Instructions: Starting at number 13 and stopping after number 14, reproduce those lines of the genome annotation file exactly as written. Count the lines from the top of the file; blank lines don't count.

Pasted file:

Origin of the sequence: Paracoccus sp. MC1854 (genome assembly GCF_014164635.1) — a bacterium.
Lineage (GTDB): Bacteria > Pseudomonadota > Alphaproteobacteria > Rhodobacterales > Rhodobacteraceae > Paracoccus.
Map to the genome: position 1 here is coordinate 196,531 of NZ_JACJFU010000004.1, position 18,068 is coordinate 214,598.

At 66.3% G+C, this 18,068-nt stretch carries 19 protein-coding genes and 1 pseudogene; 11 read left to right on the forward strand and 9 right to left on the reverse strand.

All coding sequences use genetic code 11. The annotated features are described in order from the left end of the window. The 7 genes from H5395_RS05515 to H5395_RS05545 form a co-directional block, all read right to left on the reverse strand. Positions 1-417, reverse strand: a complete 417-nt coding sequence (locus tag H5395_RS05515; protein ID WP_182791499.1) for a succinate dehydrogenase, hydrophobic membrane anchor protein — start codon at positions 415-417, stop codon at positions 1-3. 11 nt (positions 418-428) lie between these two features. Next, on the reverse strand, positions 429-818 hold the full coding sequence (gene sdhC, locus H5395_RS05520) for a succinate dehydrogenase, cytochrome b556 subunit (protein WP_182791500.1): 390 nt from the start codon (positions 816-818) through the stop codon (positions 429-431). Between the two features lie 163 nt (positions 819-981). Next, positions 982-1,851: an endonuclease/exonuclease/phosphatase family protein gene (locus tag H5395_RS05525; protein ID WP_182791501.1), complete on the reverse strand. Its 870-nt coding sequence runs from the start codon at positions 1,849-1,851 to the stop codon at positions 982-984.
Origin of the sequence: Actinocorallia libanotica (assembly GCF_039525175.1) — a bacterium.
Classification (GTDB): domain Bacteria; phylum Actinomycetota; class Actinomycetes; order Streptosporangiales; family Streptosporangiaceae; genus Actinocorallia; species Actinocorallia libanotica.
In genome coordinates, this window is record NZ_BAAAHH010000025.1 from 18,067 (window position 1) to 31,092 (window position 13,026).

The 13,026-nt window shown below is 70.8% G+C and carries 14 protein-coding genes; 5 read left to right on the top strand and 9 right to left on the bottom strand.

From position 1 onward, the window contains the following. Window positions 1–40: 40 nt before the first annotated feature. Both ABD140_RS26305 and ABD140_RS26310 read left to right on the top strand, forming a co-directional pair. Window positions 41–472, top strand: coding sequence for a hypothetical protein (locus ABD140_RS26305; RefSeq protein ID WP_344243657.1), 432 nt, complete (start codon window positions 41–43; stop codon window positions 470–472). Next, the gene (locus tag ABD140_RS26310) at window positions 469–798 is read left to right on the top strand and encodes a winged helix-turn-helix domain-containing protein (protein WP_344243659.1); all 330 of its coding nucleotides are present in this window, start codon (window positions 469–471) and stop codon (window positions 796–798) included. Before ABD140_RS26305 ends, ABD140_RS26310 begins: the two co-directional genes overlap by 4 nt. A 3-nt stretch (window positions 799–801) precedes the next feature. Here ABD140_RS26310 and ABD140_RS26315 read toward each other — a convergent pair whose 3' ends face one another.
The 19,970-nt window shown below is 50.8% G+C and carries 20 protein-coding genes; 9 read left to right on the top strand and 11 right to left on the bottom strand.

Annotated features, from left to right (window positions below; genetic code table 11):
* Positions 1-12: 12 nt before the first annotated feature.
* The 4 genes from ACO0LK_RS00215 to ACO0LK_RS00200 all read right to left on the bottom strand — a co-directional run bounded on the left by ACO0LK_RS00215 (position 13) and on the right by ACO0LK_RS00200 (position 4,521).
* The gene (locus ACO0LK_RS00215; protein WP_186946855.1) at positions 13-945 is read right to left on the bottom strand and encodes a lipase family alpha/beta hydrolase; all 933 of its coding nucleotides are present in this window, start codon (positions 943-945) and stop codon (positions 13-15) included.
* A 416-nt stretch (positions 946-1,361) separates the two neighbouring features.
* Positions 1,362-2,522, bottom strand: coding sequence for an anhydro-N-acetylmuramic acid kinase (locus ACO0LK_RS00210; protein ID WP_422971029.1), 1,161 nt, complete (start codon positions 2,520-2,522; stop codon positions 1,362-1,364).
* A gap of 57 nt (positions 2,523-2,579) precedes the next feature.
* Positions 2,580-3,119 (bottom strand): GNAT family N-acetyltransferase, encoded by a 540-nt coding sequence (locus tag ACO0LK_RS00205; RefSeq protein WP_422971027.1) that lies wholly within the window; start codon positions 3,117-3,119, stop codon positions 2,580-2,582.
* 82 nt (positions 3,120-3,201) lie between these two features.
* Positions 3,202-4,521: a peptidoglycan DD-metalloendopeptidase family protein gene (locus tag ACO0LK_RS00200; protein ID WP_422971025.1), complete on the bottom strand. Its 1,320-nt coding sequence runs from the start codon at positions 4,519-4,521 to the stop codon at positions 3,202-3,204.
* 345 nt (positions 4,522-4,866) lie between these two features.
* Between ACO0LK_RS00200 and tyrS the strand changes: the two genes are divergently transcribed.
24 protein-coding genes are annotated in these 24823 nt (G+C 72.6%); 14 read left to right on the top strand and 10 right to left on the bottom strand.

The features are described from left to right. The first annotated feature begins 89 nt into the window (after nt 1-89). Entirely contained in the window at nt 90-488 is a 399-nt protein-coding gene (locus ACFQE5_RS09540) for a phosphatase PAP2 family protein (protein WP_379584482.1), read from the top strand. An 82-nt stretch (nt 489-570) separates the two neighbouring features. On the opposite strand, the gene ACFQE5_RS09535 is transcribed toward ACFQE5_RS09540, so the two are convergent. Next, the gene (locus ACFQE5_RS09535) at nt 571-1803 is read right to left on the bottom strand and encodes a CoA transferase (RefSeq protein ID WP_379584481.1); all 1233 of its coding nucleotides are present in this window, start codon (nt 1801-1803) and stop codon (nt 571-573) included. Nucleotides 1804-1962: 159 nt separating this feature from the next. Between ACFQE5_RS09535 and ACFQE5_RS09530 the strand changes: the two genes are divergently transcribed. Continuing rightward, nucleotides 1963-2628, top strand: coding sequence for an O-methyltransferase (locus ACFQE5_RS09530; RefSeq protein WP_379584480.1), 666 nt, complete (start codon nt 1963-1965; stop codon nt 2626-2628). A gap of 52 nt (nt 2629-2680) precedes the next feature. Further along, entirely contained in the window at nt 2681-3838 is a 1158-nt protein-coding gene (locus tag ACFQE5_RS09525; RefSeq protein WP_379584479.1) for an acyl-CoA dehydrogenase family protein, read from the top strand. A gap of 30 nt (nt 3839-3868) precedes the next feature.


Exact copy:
* Positions 1-12: 12 nt before the first annotated feature.
* The 4 genes from ACO0LK_RS00215 to ACO0LK_RS00200 all read right to left on the bottom strand — a co-directional run bounded on the left by ACO0LK_RS00215 (position 13) and on the right by ACO0LK_RS00200 (position 4,521).